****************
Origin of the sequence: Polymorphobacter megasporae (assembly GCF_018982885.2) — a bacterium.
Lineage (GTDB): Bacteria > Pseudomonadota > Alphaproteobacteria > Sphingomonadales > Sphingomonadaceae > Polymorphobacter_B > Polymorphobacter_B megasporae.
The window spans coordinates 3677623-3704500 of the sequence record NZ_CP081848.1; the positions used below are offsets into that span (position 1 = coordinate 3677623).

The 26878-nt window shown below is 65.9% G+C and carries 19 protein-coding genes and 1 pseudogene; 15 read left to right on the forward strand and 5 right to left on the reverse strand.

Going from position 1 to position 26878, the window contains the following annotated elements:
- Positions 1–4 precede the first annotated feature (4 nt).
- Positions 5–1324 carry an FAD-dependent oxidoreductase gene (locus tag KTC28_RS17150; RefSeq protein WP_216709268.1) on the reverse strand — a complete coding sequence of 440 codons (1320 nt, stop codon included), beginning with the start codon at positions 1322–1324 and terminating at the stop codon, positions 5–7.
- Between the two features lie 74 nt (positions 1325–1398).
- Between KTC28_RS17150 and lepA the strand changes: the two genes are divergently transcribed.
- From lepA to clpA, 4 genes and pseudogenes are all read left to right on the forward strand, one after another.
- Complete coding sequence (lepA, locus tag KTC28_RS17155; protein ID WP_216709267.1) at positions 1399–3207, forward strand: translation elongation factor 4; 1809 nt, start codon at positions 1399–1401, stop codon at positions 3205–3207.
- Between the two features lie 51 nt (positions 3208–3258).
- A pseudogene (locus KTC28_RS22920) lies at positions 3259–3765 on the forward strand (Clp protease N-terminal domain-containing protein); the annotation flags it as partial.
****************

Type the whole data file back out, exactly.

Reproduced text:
Origin of the sequence: Polymorphobacter megasporae (assembly GCF_018982885.2) — a bacterium.
Lineage (GTDB): Bacteria > Pseudomonadota > Alphaproteobacteria > Sphingomonadales > Sphingomonadaceae > Polymorphobacter_B > Polymorphobacter_B megasporae.
The window spans coordinates 3677623-3704500 of the sequence record NZ_CP081848.1; the positions used below are offsets into that span (position 1 = coordinate 3677623).

The 26878-nt window shown below is 65.9% G+C and carries 19 protein-coding genes and 1 pseudogene; 15 read left to right on the forward strand and 5 right to left on the reverse strand.

Going from position 1 to position 26878, the window contains the following annotated elements:
- Positions 1–4 precede the first annotated feature (4 nt).
- Positions 5–1324 carry an FAD-dependent oxidoreductase gene (locus tag KTC28_RS17150; RefSeq protein WP_216709268.1) on the reverse strand — a complete coding sequence of 440 codons (1320 nt, stop codon included), beginning with the start codon at positions 1322–1324 and terminating at the stop codon, positions 5–7.
- Between the two features lie 74 nt (positions 1325–1398).
- Between KTC28_RS17150 and lepA the strand changes: the two genes are divergently transcribed.
- From lepA to clpA, 4 genes and pseudogenes are all read left to right on the forward strand, one after another.
- Complete coding sequence (lepA, locus tag KTC28_RS17155; protein ID WP_216709267.1) at positions 1399–3207, forward strand: translation elongation factor 4; 1809 nt, start codon at positions 1399–1401, stop codon at positions 3205–3207.
- Between the two features lie 51 nt (positions 3208–3258).
- A pseudogene (locus KTC28_RS22920) lies at positions 3259–3765 on the forward strand (Clp protease N-terminal domain-containing protein); the annotation flags it as partial.